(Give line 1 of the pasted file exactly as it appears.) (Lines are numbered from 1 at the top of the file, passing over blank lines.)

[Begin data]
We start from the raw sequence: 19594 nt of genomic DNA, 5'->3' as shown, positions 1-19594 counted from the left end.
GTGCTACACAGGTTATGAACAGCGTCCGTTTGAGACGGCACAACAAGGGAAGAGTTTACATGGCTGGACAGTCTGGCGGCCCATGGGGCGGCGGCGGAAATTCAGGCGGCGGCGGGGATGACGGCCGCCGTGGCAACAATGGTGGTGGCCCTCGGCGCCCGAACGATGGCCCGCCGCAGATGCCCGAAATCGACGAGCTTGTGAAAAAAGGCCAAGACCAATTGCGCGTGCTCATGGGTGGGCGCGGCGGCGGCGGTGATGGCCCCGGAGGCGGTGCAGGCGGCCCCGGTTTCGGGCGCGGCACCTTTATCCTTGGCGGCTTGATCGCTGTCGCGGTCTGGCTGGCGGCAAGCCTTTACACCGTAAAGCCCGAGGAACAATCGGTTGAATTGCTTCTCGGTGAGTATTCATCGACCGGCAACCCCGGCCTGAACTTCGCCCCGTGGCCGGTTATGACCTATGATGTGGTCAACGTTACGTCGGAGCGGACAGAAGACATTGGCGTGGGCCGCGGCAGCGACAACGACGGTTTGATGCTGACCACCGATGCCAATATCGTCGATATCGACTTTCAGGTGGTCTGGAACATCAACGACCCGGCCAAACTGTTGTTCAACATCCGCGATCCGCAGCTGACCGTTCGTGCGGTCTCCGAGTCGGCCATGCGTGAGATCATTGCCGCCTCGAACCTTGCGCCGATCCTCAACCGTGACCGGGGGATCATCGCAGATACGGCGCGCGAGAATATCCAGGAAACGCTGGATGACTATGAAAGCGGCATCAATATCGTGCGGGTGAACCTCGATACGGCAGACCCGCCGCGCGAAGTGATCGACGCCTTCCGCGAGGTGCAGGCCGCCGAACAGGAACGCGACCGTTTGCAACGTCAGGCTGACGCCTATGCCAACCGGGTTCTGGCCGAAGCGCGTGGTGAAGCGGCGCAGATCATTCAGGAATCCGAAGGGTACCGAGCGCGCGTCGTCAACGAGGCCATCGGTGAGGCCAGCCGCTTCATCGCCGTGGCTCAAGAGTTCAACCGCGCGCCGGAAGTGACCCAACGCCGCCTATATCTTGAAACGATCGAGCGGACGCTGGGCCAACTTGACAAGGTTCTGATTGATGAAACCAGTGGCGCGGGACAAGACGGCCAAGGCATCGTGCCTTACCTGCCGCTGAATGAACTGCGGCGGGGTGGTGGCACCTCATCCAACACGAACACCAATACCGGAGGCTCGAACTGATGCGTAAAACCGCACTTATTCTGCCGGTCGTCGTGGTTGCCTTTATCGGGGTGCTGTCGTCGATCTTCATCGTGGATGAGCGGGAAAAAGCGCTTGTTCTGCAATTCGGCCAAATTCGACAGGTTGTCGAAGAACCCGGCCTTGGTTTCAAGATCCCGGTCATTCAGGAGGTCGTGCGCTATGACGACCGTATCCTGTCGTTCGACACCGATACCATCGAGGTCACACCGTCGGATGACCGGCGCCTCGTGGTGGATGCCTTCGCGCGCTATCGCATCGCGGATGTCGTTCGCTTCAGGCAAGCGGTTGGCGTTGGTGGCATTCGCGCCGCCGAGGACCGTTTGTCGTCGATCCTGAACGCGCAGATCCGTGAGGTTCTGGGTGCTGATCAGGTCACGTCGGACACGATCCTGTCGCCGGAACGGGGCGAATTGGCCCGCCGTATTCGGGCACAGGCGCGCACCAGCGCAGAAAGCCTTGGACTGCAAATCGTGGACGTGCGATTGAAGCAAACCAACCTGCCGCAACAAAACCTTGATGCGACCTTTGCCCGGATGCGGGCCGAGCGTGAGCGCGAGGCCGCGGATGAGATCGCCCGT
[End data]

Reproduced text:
We start from the raw sequence: 19594 nt of genomic DNA, 5'->3' as shown, positions 1-19594 counted from the left end.